1. A University of Chicago (Illinois) study proves empathy in rodents. This study showed that rats who were not trained to do this freed (all on their own) other rats who had been restrained. They do this out of empathy. A similar study found that chickens, too, showed empathy.
2. A dog sentience study at Emory University. Gregory Burns, a neuroscientist and author at Emory conducted a study on dog sentience and found that "caudate activity (in other words, the part of the brain that signals information about things that make us happy, like love or food or music or beauty) in dogs increases in response to the same comfort-driven things that it does in humans: food, familiar humans, and their human pet parent who had stepped out for a bit and then returned." (It's how you feel when your BFF goes away on vacation and then returns.) This may prove that dogs might experience positive emotions just like you do!. How did Burns accomplish this? He acclimated the dogs to MRI machines and then monitored caudate activity. Pretty cool, eh?
3. Scientific studies on dolphins. Through the years, many studies have been done on dolphin brains. A recent study shows that dolphins may come in second in their intellectual capacity to humans. They show a high level of self-awareness and the ability to suffer trauma and suffering. Just like with the dogs, this study was conducted using MRI scans. "Dolphins can also solve problems and associate parts of their anatomy with humans. They may even create individualized whistle noises for different members of their pod."
4. Studies of Great Ape empathy. Great apes are viewed as closely related to humans so many studies have been done on these animals. One study found that bonobos apes exhibit the same kind of contagious yawning that many humans do. This is an indicator of empathy. "Though not as scientific, there is also anecdotal evidence that apes feel emotions otherwise attributed to humans, such as the desire of Koko the gorilla to have a baby communicated through sign language and play."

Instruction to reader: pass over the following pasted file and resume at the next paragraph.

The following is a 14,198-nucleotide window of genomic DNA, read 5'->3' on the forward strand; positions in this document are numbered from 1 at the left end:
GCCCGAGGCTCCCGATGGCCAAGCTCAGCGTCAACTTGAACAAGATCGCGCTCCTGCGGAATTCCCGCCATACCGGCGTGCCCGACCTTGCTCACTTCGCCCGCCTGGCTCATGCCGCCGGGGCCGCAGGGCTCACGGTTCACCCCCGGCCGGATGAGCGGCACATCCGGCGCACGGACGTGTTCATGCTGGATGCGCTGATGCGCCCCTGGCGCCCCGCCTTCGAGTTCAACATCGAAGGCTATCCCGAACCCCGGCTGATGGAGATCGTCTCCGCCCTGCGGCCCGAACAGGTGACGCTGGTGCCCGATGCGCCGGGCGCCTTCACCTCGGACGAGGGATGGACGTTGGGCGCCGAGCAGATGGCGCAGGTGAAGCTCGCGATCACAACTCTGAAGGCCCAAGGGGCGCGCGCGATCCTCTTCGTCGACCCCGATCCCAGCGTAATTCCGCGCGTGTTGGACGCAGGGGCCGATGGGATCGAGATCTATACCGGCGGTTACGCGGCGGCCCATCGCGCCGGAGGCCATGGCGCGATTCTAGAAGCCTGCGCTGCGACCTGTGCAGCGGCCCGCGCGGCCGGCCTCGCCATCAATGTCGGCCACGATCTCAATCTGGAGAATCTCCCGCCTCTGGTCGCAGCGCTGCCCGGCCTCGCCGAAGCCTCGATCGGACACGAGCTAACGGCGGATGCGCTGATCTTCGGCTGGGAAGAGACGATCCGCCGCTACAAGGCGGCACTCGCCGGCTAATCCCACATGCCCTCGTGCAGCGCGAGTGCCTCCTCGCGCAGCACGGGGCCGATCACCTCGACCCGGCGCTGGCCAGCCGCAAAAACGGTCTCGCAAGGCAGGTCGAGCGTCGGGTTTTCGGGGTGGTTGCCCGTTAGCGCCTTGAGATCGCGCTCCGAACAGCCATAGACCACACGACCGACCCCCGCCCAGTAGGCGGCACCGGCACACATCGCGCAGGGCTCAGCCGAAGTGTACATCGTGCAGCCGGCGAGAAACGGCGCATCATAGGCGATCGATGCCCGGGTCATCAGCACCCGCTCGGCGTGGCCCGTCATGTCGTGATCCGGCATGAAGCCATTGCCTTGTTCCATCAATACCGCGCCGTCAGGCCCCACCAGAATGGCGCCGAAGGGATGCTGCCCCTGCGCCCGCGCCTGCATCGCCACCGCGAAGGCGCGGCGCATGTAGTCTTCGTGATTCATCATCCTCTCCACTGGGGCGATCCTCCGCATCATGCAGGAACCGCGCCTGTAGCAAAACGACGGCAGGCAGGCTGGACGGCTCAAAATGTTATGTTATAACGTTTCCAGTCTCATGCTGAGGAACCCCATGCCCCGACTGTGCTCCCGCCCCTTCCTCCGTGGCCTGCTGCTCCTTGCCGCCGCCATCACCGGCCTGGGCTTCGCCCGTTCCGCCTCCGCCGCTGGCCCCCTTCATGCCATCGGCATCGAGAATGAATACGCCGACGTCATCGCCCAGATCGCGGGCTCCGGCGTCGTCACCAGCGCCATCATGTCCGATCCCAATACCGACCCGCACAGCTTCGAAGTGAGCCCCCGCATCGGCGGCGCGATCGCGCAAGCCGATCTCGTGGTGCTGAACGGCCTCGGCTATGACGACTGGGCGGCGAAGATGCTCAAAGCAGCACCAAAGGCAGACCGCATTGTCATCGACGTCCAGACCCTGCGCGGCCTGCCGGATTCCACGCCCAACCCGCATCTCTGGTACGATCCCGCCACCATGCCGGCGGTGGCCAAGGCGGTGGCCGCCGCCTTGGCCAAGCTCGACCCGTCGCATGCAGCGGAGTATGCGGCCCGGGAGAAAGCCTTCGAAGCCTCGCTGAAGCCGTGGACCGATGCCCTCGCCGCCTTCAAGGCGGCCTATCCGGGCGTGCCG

5. Studies on elephants. Jeffrey Mason is the author of the book When Elephants Weep. a fascinating collection of essays about the emotional lives of elephants. For example, elephants have been known to stay with their sick or injured comrades, even when that elephant isn't a member of their family. They also appear to grieve the loss of their own.
Animal rights and welfare activists are constantly frustrated that there is even still a debate going on as to whether animals are sentient beings. Most of us here know, I'm willing to bet, that animals have a great capacity for love, understanding, and empathy. We also know that animals must be treated better...more humanely and with compassion. Studies on animal sentience will continue for years to come, thank goodness. And, hopefully, more and more humans will get it that we're not just "dumb animals that don't feel things."
I invite you back here tomorrow for my October calendar of special days. But until then, I wish you